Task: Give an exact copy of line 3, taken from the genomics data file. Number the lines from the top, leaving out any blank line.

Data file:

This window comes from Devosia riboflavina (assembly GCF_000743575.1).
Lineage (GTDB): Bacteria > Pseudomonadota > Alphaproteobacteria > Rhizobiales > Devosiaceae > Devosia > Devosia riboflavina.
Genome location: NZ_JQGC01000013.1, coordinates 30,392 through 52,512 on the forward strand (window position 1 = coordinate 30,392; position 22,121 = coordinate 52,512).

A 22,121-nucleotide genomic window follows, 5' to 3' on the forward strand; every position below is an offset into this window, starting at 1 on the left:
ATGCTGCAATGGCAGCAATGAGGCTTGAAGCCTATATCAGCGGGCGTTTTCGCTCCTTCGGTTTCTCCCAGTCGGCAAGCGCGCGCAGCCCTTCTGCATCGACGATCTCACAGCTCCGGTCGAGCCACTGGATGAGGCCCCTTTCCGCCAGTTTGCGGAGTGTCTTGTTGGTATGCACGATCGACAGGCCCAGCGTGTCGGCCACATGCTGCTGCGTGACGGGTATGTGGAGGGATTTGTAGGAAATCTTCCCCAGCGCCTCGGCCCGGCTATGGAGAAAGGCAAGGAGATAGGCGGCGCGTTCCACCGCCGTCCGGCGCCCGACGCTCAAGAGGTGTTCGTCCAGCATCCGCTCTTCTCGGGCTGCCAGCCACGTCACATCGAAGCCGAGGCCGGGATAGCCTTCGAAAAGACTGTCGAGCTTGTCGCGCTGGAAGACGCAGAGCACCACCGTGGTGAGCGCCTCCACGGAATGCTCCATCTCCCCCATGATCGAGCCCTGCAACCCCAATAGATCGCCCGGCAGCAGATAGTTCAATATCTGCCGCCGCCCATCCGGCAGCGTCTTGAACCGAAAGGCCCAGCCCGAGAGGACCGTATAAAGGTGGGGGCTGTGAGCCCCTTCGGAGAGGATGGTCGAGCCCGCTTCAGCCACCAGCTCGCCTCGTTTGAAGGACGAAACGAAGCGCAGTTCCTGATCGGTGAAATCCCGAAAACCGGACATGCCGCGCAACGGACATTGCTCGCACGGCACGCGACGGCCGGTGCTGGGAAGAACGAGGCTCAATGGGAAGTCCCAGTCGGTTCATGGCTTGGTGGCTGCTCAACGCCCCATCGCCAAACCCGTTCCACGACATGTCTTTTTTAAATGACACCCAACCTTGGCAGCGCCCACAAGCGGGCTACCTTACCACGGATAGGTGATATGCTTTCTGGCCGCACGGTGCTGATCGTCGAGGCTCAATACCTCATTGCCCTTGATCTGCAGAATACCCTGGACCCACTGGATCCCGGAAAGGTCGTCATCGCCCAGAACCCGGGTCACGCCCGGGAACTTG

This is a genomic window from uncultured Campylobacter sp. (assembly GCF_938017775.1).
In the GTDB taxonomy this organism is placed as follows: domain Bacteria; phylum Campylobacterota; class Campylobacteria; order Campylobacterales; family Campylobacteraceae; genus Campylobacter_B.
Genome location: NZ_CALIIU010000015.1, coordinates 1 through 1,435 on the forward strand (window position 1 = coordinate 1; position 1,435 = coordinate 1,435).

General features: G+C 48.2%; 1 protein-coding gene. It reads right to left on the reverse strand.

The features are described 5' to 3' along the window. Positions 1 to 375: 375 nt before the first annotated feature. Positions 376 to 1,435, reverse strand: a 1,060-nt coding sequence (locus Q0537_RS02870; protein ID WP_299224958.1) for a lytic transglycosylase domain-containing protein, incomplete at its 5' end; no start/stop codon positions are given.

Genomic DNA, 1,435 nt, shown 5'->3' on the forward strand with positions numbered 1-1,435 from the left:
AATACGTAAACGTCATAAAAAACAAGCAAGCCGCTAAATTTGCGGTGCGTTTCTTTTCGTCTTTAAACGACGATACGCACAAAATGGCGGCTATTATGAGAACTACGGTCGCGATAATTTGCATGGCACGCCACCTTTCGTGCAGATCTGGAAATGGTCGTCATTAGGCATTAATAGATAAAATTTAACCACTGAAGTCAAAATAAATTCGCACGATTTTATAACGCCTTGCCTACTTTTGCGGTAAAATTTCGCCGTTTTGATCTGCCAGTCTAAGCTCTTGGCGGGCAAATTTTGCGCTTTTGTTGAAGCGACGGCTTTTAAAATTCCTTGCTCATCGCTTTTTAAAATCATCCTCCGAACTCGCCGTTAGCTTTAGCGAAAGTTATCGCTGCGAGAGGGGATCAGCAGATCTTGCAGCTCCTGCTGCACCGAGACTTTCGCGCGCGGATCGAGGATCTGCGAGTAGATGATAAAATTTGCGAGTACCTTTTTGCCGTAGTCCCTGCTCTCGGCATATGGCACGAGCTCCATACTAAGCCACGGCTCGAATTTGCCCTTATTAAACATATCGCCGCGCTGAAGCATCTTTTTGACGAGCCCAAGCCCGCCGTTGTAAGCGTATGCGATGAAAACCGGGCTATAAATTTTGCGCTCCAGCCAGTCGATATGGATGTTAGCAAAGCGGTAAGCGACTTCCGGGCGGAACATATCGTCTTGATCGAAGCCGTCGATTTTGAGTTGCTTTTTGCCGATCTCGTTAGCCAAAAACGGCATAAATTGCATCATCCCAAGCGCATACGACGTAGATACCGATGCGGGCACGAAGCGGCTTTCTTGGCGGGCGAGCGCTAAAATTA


Genome location: NZ_JQGC01000013.1, coordinates 30,392 through 52,512 on the forward strand (window position 1 = coordinate 30,392; position 22,121 = coordinate 52,512).